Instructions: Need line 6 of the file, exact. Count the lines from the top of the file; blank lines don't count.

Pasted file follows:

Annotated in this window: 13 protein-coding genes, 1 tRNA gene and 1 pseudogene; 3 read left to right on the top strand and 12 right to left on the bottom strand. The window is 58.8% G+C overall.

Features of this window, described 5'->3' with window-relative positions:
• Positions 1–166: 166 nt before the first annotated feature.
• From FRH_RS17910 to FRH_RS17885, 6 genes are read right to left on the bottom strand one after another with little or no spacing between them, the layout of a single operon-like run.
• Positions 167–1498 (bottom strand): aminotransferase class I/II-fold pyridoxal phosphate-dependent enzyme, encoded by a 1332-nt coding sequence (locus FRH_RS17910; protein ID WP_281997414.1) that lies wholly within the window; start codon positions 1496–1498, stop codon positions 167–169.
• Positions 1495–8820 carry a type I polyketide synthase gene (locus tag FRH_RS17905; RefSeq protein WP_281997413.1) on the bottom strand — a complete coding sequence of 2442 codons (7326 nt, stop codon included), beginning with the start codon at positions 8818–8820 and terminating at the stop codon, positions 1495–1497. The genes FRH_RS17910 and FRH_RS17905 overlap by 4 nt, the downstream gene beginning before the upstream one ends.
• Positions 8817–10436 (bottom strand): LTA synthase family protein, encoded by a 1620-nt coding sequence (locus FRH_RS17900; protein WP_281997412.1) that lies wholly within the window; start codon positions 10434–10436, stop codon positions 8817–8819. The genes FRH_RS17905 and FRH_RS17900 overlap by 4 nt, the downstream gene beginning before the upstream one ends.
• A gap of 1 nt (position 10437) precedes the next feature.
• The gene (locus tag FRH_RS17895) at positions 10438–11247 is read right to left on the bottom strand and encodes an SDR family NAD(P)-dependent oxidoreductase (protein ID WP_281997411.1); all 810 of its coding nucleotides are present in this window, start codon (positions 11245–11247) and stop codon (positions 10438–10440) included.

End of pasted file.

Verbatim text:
• Positions 1495–8820 carry a type I polyketide synthase gene (locus tag FRH_RS17905; RefSeq protein WP_281997413.1) on the bottom strand — a complete coding sequence of 2442 codons (7326 nt, stop codon included), beginning with the start codon at positions 8818–8820 and terminating at the stop codon, positions 1495–1497. The genes FRH_RS17910 and FRH_RS17905 overlap by 4 nt, the downstream gene beginning before the upstream one ends.